Yet, O our pitying Saviour! to our frail nature every chastening is, for the present, grievous. Thou knowest our frame: thou rememberest that we are but dust. Suffer us not to be swallowed up of over-much sorrow, nor to faint in the day of
Give to us
adversity. Stand by us, and help us. the consolations of thy Spirit, and the comfort of thy love. Be present with us in the furnace of affliction; and say to our sinking hearts, "Lo, I am with you! Bestow upon us more abundantly the spirit of grace and of supplication: that in all our troubles we may make our request known unto thee; and feel evermore, that the peace of God, which passeth all understanding, is able to keep our hearts and minds, calmly rejoicing, and safely established in thee, Christ Jesus our Lord.
And ye have forgotten the exhortation which speaketh unto you as unto children, My son, despise not thou the chastening of the Lord, nor faint when thou art rebuked of him:
For whom the Lord loveth he chasteneth, and scourgeth every son whom he receiveth.
If ye endure chastening, God dealeth with you as with sons : for what son is he whom the father chasteneth not?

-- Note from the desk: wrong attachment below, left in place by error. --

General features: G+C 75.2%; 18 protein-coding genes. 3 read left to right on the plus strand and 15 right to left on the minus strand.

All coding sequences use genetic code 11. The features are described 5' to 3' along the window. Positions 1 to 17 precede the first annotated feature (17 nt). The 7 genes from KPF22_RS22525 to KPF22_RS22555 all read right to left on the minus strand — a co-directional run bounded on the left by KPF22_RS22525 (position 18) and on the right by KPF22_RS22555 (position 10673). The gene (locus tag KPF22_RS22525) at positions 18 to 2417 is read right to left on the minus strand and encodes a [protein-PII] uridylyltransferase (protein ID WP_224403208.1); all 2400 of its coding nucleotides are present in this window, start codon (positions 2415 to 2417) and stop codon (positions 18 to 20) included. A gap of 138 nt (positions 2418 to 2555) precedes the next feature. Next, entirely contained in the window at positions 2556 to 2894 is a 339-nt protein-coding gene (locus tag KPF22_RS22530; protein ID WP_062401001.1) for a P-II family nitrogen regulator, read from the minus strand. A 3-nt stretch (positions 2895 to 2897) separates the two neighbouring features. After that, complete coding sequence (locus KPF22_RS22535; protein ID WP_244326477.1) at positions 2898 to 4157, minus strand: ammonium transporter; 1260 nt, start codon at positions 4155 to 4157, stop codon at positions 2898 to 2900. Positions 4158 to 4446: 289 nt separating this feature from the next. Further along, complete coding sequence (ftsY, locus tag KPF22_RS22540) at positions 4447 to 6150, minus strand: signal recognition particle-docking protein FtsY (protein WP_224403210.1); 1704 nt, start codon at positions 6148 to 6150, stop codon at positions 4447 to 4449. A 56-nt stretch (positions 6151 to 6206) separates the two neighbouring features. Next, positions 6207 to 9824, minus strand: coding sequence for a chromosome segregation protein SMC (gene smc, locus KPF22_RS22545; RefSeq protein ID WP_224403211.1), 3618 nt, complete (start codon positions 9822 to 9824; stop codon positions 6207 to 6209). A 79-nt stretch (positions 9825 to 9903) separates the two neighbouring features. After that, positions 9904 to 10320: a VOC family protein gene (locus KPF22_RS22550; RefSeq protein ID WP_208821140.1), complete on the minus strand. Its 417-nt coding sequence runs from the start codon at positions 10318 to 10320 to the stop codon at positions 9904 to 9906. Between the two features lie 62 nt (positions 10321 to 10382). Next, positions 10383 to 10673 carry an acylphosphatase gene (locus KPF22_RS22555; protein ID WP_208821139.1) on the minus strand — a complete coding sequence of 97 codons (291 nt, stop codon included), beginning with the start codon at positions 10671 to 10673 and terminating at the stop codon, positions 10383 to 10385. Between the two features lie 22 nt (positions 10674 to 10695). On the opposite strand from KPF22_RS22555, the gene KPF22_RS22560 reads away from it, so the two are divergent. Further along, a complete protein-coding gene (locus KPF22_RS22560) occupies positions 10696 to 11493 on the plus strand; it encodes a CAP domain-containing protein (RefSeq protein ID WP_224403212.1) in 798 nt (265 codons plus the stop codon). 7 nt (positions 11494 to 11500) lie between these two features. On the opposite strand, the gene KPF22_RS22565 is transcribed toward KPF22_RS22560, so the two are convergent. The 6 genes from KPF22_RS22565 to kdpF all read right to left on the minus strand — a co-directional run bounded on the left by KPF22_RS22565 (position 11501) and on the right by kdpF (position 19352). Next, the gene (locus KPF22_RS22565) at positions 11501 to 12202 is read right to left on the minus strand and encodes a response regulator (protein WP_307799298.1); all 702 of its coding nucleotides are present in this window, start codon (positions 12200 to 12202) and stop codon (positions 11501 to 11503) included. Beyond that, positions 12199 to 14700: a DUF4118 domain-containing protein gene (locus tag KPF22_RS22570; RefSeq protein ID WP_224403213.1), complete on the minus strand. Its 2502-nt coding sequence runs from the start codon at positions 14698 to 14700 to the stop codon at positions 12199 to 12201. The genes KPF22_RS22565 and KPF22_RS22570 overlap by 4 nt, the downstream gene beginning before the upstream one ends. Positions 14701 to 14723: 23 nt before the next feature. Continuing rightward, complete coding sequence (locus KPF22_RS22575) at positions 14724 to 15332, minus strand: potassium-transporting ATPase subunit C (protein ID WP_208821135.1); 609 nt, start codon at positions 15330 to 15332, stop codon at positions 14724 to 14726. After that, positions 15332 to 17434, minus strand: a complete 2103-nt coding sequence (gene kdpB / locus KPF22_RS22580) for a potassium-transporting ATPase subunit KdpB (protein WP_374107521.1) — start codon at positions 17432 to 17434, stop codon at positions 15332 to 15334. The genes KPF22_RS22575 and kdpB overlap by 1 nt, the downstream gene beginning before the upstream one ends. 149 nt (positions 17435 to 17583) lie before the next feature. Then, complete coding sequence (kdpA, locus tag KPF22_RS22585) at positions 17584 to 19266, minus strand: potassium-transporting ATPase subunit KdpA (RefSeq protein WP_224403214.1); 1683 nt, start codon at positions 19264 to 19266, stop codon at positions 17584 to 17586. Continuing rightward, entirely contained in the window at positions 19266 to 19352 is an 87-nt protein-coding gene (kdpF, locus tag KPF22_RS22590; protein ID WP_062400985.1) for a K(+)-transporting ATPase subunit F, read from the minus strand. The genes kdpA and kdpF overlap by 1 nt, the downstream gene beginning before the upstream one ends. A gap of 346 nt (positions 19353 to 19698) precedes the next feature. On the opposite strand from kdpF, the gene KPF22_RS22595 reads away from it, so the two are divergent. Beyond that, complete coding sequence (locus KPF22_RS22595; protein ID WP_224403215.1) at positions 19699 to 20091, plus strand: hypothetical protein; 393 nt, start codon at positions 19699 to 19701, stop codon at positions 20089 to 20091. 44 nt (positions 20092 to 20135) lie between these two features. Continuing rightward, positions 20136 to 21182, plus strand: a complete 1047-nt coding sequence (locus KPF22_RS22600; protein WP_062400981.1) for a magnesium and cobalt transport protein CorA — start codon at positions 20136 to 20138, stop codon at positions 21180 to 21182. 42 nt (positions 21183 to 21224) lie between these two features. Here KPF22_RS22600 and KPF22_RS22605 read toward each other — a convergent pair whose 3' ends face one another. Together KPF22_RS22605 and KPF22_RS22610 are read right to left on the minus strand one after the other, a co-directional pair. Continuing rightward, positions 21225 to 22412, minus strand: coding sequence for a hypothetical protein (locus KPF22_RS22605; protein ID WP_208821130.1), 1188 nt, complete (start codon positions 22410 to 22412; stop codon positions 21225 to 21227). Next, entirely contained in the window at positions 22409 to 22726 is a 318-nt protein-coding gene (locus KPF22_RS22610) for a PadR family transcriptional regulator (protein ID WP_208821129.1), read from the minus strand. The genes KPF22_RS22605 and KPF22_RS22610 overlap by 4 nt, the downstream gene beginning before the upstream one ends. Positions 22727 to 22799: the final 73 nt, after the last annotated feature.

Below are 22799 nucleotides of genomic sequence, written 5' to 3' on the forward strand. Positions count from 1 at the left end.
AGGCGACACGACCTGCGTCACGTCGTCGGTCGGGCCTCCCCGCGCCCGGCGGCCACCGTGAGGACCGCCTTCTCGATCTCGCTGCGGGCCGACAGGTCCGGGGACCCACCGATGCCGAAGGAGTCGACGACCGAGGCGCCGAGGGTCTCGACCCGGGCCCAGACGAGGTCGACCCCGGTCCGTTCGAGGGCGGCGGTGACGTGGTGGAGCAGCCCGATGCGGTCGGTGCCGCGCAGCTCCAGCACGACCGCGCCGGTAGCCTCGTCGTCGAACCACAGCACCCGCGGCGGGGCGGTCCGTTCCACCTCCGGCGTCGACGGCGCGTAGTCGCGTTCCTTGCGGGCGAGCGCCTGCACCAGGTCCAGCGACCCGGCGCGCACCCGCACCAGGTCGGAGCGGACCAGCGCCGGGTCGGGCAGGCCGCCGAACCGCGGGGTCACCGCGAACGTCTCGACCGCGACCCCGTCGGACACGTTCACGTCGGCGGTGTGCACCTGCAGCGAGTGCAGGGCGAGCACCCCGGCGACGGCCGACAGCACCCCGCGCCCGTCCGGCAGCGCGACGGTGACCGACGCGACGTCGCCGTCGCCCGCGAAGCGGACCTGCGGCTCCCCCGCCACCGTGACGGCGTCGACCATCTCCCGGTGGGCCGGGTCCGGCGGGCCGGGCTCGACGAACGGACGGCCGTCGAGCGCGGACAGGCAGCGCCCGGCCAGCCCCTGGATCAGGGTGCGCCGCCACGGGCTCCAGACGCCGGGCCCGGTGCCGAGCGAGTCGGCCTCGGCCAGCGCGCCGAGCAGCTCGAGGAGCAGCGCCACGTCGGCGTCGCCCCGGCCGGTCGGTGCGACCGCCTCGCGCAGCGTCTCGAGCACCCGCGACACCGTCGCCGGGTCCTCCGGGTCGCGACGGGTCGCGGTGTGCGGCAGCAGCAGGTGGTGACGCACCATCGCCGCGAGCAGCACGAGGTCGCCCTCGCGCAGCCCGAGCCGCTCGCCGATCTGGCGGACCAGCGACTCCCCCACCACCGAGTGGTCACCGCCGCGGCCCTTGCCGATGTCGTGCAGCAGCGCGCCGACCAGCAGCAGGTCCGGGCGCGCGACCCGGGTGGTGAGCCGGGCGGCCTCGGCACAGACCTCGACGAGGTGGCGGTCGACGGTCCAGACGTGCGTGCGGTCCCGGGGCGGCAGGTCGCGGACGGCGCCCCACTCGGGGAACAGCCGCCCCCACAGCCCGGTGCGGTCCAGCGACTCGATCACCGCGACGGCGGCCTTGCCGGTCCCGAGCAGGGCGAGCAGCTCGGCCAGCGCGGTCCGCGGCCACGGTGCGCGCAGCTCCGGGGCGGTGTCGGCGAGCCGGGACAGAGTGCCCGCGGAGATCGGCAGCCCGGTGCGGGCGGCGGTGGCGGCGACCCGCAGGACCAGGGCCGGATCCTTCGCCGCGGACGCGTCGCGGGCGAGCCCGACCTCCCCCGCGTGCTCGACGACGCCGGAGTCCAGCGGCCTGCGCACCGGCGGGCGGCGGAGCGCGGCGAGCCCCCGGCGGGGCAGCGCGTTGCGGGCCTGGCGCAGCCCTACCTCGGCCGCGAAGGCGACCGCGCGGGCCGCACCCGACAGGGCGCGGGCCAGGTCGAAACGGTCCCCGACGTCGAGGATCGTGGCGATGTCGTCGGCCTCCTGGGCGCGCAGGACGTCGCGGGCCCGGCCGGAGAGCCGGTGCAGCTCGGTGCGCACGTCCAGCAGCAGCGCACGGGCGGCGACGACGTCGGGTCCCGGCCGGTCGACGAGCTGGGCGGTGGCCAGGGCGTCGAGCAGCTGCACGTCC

But if ye be without chastisement, whereof all are partakers, then are ye bastards, and not sons.
Furthermore, we have had fathers of our flesh, which corrected us, and we gave them reverence: shall we not much rather be in subjection unto the Father of spirits, and live?
For they verily for a few days chastened us after their own pleasure; but he for our profit, that we might be partakers of his holiness.
Now no chastening for the present seemeth to be joyous, but grievous: nevertheless, afterward it yieldeth the peaceable fruit of righteousness unto them which are exercised thereby.
Wherefore lift up the hands which hang down, and the feeble knees;
And make straight paths for your feet, lest that which is lame be turned out of the way; but let it rather be healed. THIS beautiful passage of Scripture teaches us how to bear afflictions patiently, and even to bless God for them. When I sit near any one who is deeply afflicted, I have need to pray for grace, that I may speak to him wisely, and comfortably. You are now suffering sorrow: let us ask, What is the voice of God, in this visitation?
Observe, then, that the words of the Apostle are addressed to the children of God; so that the first thing you should inquire into, is, Whether you are of that number?